Section 6330 (c)(2)(B) provides that a taxpayer in a CDP hearing may “raise at the hearing challenges to the existence or amount of the underlying tax liability for any tax period if the person did not receive any statutory notice of deficiency for such tax liability or did not otherwise have an opportunity to dispute such tax liability.” The IRS argued that this provision did not give a taxpayer the right to challenge the merits of the underlying liability on the basis of non-receipt of the notice of deficiency if the taxpayer chose not to pick up his mail. It argued that here the failure in receipt resulted directly from the taxpayer’s choice and not any failure of delivery and that any of his testimony contrary to that conclusion was not credible and “should be given no weight.”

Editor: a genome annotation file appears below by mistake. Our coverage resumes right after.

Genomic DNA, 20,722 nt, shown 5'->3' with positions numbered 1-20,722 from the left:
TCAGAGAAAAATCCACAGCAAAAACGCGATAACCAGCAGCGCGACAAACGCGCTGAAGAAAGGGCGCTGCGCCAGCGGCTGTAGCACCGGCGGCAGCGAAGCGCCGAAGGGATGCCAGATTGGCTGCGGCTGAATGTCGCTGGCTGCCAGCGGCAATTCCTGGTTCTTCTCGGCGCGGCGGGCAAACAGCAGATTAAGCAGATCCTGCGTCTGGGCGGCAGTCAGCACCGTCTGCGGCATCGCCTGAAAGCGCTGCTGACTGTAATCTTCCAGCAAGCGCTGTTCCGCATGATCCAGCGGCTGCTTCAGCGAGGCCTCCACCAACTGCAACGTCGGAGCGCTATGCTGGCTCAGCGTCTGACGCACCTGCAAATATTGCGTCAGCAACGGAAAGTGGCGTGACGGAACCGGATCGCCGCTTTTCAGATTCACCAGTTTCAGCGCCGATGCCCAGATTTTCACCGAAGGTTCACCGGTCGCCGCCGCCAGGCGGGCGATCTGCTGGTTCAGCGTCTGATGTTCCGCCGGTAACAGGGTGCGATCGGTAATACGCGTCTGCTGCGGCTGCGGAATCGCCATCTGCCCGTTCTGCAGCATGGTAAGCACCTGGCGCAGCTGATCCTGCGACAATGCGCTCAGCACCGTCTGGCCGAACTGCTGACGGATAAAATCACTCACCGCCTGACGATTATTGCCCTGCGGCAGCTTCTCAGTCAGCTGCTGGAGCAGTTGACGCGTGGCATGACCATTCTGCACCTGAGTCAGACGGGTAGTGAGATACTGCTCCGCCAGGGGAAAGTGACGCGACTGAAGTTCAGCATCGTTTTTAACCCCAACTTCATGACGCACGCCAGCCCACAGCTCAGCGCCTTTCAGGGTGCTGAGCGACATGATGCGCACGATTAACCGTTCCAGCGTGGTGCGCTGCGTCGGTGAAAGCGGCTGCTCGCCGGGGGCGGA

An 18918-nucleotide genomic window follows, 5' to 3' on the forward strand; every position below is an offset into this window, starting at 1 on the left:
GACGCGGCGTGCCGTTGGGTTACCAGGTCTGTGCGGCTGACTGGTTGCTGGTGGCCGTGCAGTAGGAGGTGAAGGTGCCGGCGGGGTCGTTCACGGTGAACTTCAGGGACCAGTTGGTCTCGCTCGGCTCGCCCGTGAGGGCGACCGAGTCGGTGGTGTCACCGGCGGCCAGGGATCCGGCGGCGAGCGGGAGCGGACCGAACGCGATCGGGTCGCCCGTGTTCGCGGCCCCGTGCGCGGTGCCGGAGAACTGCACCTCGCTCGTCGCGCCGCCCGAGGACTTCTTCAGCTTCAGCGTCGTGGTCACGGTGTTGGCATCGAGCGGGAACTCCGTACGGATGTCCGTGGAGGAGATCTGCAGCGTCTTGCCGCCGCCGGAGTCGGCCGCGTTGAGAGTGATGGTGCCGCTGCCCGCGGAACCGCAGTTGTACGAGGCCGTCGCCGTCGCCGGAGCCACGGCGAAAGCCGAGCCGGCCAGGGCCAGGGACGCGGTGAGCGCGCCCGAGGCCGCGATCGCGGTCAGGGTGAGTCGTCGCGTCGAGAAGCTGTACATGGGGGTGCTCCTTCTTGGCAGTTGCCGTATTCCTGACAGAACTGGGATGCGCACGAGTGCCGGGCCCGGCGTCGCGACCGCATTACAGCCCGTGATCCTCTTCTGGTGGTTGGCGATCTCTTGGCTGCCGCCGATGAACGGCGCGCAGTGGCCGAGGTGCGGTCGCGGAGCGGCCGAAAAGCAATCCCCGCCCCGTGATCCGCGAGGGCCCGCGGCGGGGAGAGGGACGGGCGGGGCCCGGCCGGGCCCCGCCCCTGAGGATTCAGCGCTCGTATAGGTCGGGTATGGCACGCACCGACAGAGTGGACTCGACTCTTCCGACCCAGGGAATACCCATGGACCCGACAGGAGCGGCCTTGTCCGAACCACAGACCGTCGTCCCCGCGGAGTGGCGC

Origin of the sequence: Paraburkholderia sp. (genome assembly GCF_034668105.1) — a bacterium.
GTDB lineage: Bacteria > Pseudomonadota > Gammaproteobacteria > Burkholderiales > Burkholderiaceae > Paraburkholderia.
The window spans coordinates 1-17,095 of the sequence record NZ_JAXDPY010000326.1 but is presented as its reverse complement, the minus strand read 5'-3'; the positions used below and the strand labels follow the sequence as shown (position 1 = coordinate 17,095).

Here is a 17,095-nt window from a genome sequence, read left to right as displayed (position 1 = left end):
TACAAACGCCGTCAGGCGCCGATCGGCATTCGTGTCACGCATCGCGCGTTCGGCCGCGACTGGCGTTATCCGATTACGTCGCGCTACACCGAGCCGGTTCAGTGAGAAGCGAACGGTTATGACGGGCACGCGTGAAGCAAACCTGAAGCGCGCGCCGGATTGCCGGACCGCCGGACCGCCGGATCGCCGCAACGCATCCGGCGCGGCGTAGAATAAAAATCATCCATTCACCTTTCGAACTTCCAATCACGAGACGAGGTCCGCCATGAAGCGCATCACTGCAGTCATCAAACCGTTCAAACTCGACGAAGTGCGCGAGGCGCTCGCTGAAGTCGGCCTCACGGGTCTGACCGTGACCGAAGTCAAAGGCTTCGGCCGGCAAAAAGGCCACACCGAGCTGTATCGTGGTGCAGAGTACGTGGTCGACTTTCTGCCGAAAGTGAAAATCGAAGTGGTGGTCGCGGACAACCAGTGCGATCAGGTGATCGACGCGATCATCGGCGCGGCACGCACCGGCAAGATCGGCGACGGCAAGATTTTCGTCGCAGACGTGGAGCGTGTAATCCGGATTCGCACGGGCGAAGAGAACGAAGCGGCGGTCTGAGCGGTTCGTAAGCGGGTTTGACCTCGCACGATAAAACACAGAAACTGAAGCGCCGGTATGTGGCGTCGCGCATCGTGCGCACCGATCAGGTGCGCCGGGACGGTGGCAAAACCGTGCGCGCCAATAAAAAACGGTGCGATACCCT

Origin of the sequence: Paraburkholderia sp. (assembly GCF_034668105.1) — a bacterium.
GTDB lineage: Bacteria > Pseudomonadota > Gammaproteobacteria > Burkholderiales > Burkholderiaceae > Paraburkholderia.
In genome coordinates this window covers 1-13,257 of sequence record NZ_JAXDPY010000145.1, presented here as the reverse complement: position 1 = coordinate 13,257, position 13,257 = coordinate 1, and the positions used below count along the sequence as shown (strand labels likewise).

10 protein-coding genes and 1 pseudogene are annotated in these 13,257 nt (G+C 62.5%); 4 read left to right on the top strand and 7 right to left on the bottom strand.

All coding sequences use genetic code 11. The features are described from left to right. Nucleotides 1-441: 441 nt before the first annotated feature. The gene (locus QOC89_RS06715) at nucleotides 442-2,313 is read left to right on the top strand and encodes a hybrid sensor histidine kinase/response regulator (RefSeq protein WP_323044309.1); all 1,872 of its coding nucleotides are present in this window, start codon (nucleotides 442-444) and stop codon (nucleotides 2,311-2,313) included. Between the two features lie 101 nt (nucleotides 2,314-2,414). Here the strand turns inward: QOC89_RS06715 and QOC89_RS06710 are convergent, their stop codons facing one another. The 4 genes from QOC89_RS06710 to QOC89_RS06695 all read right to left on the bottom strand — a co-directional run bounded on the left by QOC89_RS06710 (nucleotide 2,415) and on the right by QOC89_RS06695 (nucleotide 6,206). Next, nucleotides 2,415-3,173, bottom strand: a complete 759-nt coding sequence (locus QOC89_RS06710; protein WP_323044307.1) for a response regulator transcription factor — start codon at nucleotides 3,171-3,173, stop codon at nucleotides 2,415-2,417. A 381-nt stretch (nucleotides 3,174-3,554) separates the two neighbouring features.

The Court agreed with the IRS that Mr. Onyango’s testimony lacked credibility in certain respects. It accepted his testimony that he did not know about the certified mail notices and that when he went to the post office the certified mail had already been returned to the IRS. It found that he stayed at the residence to which the notice was mailed approximately 30-40% of the time and simply declined to check for his mail.

Without going to the record, I remain unclear as to the aspects of Mr. Onyango’s testimony contradicting the conclusion that he failed to pick up the mail despite having the opportunity to do so. Enough testimony came out on direct or cross to make it clear that he lived a fair percentage of the time at the address where the certified mail was delivered and that he did not present the certified mail to the post office until too late. Denying a CDP petitioner the opportunity to argue the merits of tax liability seems consistent with the original intention of the statute. It seems odd that it has taken over 15 years since the first CDP case became a possibility to get to this case. The Court issued the opinion as a “full” Tax Court opinion indicating that the Tax Court felt the opinion broke new ground. This case will no doubt get used regularly in the future to bar petitioners seeking to argue the merits of their tax liability in CDP cases.